Jan 3, 2015 4:08 AM
Wife: Libyan on trial for US embassy bombings dies
The Associated Press
CAIRO (AP) Abu Anas al-Libi, a man accused by federal prosecutors of being an al-Qaida member involved in the 1998 bombings of U.S. embassies in Kenya and Tanzania, died of complication from liver surgery, his wife said Saturday. He was 49.
U.S. forces raided Libya in 2013 and seized him in the streets of the capital, Tripoli, bringing him back to America to stand trial in New York. On Saturday, his wife, Um Abdullah, told The Associated Press that the experience only worsened his ailments, including hepatitis C, leading to his death.
"I accuse the American government of kidnapping, mistreating, and killing an innocent man. He did nothing," Abullah said.
Federal authorities had no immediate comment. Al-Libi's lawyer did not immediately respond to a message for comment.
Al-Libi, also known as Nazih Abdul-Hamed al-Ruqai, was indicted more than a decade ago in U.S. federal court of being involved in the twin 1998 bombings at the U.S. embassies in Kenya and Tanzania that killed 224 people, including a dozen Americans.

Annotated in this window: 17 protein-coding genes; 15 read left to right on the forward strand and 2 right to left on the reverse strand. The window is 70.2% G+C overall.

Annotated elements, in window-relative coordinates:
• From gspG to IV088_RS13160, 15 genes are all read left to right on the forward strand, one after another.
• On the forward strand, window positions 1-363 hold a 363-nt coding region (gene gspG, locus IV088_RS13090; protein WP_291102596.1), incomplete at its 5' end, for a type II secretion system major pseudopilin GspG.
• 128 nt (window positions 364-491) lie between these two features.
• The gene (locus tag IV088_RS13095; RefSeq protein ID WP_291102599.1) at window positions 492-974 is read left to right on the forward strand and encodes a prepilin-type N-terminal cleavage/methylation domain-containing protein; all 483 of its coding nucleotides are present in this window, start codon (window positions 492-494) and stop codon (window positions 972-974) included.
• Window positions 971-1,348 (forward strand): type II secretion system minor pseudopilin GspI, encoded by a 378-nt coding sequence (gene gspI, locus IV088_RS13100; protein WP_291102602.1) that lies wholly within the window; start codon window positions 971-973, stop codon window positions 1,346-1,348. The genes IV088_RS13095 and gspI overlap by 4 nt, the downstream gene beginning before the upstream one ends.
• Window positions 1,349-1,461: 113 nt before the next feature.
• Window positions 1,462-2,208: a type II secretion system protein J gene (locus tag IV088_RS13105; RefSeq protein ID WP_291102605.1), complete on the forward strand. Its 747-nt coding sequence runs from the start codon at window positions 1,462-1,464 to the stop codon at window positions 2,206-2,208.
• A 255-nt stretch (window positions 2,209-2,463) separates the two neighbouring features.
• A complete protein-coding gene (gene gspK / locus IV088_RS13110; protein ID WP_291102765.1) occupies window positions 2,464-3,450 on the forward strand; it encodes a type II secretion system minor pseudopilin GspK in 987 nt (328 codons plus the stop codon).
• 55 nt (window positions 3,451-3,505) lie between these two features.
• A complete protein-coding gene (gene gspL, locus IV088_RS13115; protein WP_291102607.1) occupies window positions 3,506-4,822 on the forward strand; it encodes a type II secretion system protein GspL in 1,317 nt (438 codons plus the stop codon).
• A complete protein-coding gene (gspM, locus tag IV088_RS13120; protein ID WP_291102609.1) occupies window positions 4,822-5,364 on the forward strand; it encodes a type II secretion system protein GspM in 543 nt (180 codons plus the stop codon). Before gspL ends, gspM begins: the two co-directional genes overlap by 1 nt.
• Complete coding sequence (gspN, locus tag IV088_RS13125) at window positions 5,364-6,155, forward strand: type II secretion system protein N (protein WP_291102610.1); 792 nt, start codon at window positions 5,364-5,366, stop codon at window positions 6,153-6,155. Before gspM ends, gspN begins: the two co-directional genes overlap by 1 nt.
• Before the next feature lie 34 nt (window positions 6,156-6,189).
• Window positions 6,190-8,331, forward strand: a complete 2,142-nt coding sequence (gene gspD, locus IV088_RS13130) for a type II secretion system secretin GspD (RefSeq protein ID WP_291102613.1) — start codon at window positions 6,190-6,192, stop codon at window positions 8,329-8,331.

Al-Libi was once on the FBI's list of most wanted terrorists for his alleged involvement in the bombings. He had pleaded not guilty and was awaiting trial.
In December 2013, Bernard Kleinman, an attorney for al-Libi, said his client was only accused of participating in visual and photographic surveillance of the U.S. embassy in Nairobi, Kenya, in late 1993 and researching potential sites for other attacks with members of al-Qaida in 1994.
On Saturday, al-Libi's wife said her husband underwent liver surgery three weeks ago, went into a coma and was moved prematurely back to prison where he suffered complications.
His wife said that she spoke to al-Libi last time from prison on Thursday.
"His voice was weak and he was in a bad condition," she said. "It seems they didn't keep him for enough time in hospital."
On Friday, she said a lawyer told her that al-Libi returned to hospital where he was placed on a ventilator, and "he was dying then."